Dusty Baker

IF YOU'RE NOT ALREADY BEARDED OUT: The literary journal McSweeney's is selling a "How to Beard Yourself Like Brian Wilson" poster.

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Posted on: March 3, 2011 8:34 pm
Edited on: March 3, 2011 8:35 pm
 

3 up, 3 down for 3/3: Jones returns to third base

Jones

By Evan Brunell

3 UP

1. 3B Chipper Jones, ATL: 2 AB, 1 R, 1 H. For the first time since tearing his ACL, Chipper Jones played first base in a game Thursday, and things turned out just fine. Jones has made a rapid return from surgery and is trying to get used to playing the field again. He fielded a grounder flawlessly and also caught a popup in his four innings of work.

2. SP Brett Cecil, TOR: 3 IP, 1 H, 0 R, 0 BB, 6 K. Quite an impressive game for Cecil, even if it is spring training. The youngster is gearing up for his first full season in the majors and is excited to see manager John Farrell allowing him to throw 60 pitches. "The way I see it, [60 pitches] is just a glimpse of the future of how [Farrell] is going to let us pitchers go deeper into the game," Cecil told the AP. Even though we got a little bit of a high pitch count, I'm extremely happy."

3. SP Neftali Feliz, TEX: 2 IP, 2 H, 0 R, 1 BB, 0 K. Not a bad start for Feliz, who is attempting to convert from closing to starting. The AL Rookie of the Year churned out 36 pitches but is still working on feeling out how much effort to expend with each pitch to ensure he can go deep in games. "I need to find my pace so I can go longer," Feliz said via a translator according to the AP. "I don't know how hard to go so that I can go longer."

3 DOWN

1. SP Randy Wolf, MIL: 1 IP, 5 H, 5 ER, 1 BB, 0 K. Yuck. Not a pretty start for Wolf, but it's still very early and he's likely still rounding into game shape. He's no longer being looked at to top the rotation with the additions of Zack Greinke and Shaun Marcum along with the ascension of Yovani Gallardo, but the Brew Crew still needs a strong season from the lefty in the quest for the division title.

2. SP Troy Tulowitzki, COL: 2 AB, 0 H, 0 R, 0 RBI, 1 K. Tulowitzki was forced to leave the game after whiffing on an awkward swing to end the fourth inning. He was later diagnosed with a bruised right heel, but any injury -- no matter how slight -- to the Rockies' new multi-millionaire and face of the franchise is nothing to feel good about.

3. RF Elijah Dukes, FAIL: Hit pregnant ex-girlfriend. OK, so it was a bit humorous earlier this offseason when word surfaced that Dukes had "retired" from baseball and was intent on a new career as a rapper named Fly Eli. But will Dukes ever learn? He's fathered multiple children by multiple mothers, has a history of violence and threw away a career in the majors. Has he learned? Nope. Will he ever learn? Doesn't look like it. Unfortunately, it may be time to write Dukes off as a redeeming member of society.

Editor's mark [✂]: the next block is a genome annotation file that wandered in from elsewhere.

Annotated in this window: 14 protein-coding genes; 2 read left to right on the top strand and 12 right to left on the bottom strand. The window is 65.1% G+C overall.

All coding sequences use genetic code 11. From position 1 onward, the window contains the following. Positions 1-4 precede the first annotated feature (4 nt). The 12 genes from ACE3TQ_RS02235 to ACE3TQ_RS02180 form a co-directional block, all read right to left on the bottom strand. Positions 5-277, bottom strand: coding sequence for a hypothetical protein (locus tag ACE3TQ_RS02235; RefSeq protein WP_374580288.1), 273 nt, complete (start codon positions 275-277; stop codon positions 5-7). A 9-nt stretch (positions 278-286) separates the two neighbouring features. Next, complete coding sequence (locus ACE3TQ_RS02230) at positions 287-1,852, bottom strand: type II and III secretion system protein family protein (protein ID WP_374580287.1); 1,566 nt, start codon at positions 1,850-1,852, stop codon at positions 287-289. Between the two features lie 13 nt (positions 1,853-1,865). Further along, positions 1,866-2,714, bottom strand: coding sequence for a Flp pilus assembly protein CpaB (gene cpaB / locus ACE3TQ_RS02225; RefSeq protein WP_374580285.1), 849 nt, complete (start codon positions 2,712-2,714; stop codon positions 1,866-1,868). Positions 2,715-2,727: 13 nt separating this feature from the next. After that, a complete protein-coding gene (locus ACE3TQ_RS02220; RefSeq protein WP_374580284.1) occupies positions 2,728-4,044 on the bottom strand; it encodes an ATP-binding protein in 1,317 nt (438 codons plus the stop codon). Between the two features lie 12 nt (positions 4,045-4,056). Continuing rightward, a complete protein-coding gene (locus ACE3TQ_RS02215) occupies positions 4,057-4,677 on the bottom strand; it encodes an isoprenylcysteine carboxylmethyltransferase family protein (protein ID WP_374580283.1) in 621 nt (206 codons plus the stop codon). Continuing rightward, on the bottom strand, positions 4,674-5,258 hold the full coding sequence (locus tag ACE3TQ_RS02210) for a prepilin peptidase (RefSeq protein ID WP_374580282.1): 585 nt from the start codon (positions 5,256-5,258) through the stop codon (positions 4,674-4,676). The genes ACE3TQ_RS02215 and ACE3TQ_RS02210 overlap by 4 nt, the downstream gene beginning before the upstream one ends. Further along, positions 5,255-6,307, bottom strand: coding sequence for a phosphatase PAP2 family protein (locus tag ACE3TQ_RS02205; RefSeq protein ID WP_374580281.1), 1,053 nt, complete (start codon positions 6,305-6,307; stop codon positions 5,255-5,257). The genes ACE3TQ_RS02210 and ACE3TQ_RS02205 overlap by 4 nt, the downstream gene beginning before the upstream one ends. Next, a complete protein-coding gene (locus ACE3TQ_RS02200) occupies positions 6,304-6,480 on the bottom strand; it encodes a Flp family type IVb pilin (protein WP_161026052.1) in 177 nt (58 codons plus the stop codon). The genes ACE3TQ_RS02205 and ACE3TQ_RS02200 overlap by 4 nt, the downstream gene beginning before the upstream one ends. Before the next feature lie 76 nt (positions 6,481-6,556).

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Posted on: March 3, 2011 12:07 pm
Edited on: March 3, 2011 1:32 pm
 

Carpenter's hamstring improving

Posted by C. Trent Rosecrans

Chris CarpenterThe Chris Carpenter watch isn't over -- but Cardinal fan suicide watch may be. Carpenter played catch for 15 minutes on Thursday morning and reported his strained left hamstring came out of the exercise OK.

"I still feel [the injury] a little bit," Carpenter told the St. Louis Post-Dispatch's Rick Hummel, "but if it keeps getting better every day like it has, then it will be fine."

Carpenter said he still expects to miss his next scheduled start on Sunday, but hopes to start next Friday, which would be his next scheduled start.

Still, he said he won't pitch again until he's completely ready: "It's going to have to totally be good." 

UPDATE: Right-hander Kevin Thomas is likely to take Carpenter's Sunday start, manager Tony La Russa, told Cardinals writers (via the St. Louis Post-Dispatch).

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Posted on: March 3, 2011 11:32 am
Edited on: March 3, 2011 11:33 am
 

Astros catcher out with knee injury

Posted by C. Trent Rosecrans

Astros catcher Jason Castro will return to Houston today to meet with the team's medical director after suffering a torn medical meniscus in his right knee. He will likely undergo surgery, and his status for the beginning of the season is doubtful, at best.

Castro hurt his knee Wednesday, trying to avoid getting tagged out at first on a slow ground ball in the team's exhibition against the Tigers in Lakeland.

"I thought a lot about that [Wednesday] night," Castro told the Houston Chronicle's Steve Campbell. "But It's OK. I'm OK with it. There's nothing that can change it. I'm trying to stay positive and really just look to start the rehab process and get back playing."

The Associated Press' David J. Phillip caught a photo of the injury here:

Jason Castro

Castro, 23, played 67 games for the Astros last season, hitting .205/.286/.573 in 217 plate appearances. The Astros expected him to step into the starting catching role this season. However, the team does have veterans Humberto Quintero and J.R. Towles in camp to take his place, and maybe into the start of the season.